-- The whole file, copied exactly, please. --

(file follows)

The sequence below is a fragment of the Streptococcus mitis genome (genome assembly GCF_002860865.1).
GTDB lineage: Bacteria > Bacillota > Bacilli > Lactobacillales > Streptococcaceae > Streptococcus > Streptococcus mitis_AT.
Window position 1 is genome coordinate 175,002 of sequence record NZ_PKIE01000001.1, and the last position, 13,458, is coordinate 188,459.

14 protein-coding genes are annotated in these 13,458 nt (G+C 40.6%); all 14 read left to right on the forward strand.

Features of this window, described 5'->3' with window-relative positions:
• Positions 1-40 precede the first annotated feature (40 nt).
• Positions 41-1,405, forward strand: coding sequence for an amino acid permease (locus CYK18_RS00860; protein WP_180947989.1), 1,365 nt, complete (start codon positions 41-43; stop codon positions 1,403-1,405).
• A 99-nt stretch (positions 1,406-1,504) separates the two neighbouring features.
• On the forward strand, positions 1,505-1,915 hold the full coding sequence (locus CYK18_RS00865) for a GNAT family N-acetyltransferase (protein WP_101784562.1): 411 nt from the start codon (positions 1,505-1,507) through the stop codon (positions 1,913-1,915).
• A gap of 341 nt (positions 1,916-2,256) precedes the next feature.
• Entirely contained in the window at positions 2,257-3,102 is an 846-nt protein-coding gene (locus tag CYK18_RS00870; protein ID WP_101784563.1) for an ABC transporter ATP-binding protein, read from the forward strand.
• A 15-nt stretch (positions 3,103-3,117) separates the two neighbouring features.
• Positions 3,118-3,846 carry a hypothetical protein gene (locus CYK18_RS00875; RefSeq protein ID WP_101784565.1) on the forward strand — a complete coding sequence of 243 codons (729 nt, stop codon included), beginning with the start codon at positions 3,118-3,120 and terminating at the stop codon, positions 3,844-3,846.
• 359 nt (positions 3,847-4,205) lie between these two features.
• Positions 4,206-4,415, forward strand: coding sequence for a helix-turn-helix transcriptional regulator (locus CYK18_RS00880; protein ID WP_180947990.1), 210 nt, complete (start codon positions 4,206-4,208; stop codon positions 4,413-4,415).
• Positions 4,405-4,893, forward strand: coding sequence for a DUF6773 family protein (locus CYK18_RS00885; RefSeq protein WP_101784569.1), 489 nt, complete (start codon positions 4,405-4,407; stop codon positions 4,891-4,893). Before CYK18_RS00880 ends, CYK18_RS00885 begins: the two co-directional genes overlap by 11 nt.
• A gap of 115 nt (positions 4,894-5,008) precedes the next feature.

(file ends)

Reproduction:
The sequence below is a fragment of the Streptococcus mitis genome (genome assembly GCF_002860865.1).
GTDB lineage: Bacteria > Bacillota > Bacilli > Lactobacillales > Streptococcaceae > Streptococcus > Streptococcus mitis_AT.
Window position 1 is genome coordinate 175,002 of sequence record NZ_PKIE01000001.1, and the last position, 13,458, is coordinate 188,459.

14 protein-coding genes are annotated in these 13,458 nt (G+C 40.6%); all 14 read left to right on the forward strand.

Features of this window, described 5'->3' with window-relative positions:
• Positions 1-40 precede the first annotated feature (40 nt).
• Positions 41-1,405, forward strand: coding sequence for an amino acid permease (locus CYK18_RS00860; protein WP_180947989.1), 1,365 nt, complete (start codon positions 41-43; stop codon positions 1,403-1,405).
• A 99-nt stretch (positions 1,406-1,504) separates the two neighbouring features.
• On the forward strand, positions 1,505-1,915 hold the full coding sequence (locus CYK18_RS00865) for a GNAT family N-acetyltransferase (protein WP_101784562.1): 411 nt from the start codon (positions 1,505-1,507) through the stop codon (positions 1,913-1,915).
• A gap of 341 nt (positions 1,916-2,256) precedes the next feature.
• Entirely contained in the window at positions 2,257-3,102 is an 846-nt protein-coding gene (locus tag CYK18_RS00870; protein ID WP_101784563.1) for an ABC transporter ATP-binding protein, read from the forward strand.
• A 15-nt stretch (positions 3,103-3,117) separates the two neighbouring features.
• Positions 3,118-3,846 carry a hypothetical protein gene (locus CYK18_RS00875; RefSeq protein ID WP_101784565.1) on the forward strand — a complete coding sequence of 243 codons (729 nt, stop codon included), beginning with the start codon at positions 3,118-3,120 and terminating at the stop codon, positions 3,844-3,846.
• 359 nt (positions 3,847-4,205) lie between these two features.
• Positions 4,206-4,415, forward strand: coding sequence for a helix-turn-helix transcriptional regulator (locus CYK18_RS00880; protein ID WP_180947990.1), 210 nt, complete (start codon positions 4,206-4,208; stop codon positions 4,413-4,415).
• Positions 4,405-4,893, forward strand: coding sequence for a DUF6773 family protein (locus CYK18_RS00885; RefSeq protein WP_101784569.1), 489 nt, complete (start codon positions 4,405-4,407; stop codon positions 4,891-4,893). Before CYK18_RS00880 ends, CYK18_RS00885 begins: the two co-directional genes overlap by 11 nt.
• A gap of 115 nt (positions 4,894-5,008) precedes the next feature.